Jill Stuart

Thigh high boots

Or over-the-knee boots.

Thigh boots are considered by many to be erotic or kinky. They are used as fetish clothing in boot fetishism and shoe fetishism.

Always fashion goes to extreme to extreme

When it start from skinny style , it evolves to oversized item and it goes back to original.


Emphasize beauty through use of color. Find inspiration in the world of flowers. Love gold, bronze and all warm metallics. Go for simple, basic shapes in complex final products. These are just some of the rules of Symmetry, our multi-platform forecast for Spring/Summer 2011 offering seasonal inspiration for men’s, women’s, active, cosmetics, interiors and industrial design. Containing key color directives along with visual inspiration, suggested color harmonies and individual swatches of each of the forecasted colors.

Citing exotic destinations like Africa, India, Peru and Turkey as inspiration for spring 2011, designers continue to satisfy consumers’ need to escape everyday challenges with intriguing color combinations that transport them to foreign lands.

“The colors designers have chosen for the spring season present an interesting marriage of unexpected warm and cool tones,” said Leatrice Eiseman, executive director of the Pantone Color Institute®. “By cleverly combining complementary colors, those that are opposites on the color wheel, they have created a striking intensity to the palette. These unique color combinations make it possible for consumers to pair existing pieces in colors traditionally associated with fall, with new favorites to punch up springtime wardrobes.”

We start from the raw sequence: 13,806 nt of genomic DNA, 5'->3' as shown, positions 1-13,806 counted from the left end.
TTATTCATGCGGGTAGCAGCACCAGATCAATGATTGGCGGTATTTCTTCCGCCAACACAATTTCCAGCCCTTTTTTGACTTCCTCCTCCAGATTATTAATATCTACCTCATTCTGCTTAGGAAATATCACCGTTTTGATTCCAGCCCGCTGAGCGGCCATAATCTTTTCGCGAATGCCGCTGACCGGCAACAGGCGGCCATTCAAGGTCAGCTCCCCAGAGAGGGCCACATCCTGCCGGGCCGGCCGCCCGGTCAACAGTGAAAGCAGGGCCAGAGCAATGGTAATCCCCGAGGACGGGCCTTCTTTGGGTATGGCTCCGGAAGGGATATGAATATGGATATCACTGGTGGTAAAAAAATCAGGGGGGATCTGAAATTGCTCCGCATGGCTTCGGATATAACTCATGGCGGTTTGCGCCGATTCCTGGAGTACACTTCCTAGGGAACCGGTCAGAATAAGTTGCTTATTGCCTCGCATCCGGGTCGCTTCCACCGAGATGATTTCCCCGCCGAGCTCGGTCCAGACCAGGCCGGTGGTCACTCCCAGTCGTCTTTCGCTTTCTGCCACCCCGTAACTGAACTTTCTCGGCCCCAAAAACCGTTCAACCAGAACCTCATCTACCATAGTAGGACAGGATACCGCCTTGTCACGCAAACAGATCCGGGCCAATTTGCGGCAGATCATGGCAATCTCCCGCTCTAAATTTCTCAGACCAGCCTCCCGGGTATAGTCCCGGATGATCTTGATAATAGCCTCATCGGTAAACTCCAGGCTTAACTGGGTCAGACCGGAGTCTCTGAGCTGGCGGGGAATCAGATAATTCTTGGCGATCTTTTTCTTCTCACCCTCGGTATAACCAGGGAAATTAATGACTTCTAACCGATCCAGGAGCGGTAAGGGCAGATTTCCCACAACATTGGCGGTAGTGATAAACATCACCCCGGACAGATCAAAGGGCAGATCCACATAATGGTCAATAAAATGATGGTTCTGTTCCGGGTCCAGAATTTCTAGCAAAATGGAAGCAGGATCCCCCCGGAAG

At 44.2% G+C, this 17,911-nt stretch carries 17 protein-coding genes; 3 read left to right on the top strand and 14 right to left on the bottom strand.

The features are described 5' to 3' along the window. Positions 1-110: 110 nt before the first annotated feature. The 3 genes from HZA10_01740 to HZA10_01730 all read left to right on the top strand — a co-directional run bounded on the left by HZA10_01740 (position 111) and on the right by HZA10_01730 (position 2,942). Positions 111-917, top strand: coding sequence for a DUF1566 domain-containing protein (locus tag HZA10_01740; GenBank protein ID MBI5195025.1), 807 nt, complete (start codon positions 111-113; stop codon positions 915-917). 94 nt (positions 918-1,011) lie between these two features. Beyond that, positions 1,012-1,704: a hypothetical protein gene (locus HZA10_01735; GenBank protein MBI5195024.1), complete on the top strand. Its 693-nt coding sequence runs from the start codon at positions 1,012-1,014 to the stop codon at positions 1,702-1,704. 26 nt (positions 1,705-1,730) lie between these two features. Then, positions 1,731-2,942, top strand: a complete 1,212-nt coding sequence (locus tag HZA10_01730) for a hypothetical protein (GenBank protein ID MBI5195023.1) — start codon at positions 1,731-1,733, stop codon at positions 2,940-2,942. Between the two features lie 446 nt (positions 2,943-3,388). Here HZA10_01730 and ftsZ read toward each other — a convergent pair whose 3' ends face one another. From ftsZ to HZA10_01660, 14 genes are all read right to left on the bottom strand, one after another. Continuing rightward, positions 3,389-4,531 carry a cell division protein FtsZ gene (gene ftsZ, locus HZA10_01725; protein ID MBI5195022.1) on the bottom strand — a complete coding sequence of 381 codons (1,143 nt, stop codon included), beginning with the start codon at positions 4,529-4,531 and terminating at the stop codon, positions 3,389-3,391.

Flirtatious Honeysuckle is a feel-good hue that brings a festive sense of playfulness to this season’s palette. This vibrant pinkish-red for both apparel and cosmetics makes consumers feel alive, and is a perfect post-winter pick-me-up.

Spicy, gregarious and persuasive describe Coral Rose, a sophisticated orange that, much like Beeswax, a warm, honeyed yellow, conjures up feelings of faraway lands and locales. Pair either of these piquant hues with a cool, refreshing color-wheel opposite like Regattafor a vibrant color combination that will add zest to any wardrobe. Romantic, fancifulLavender implies sensuality with its subtle hint of red undertone. Combine it with Beeswax or Coral Rose for a unique counterpoint.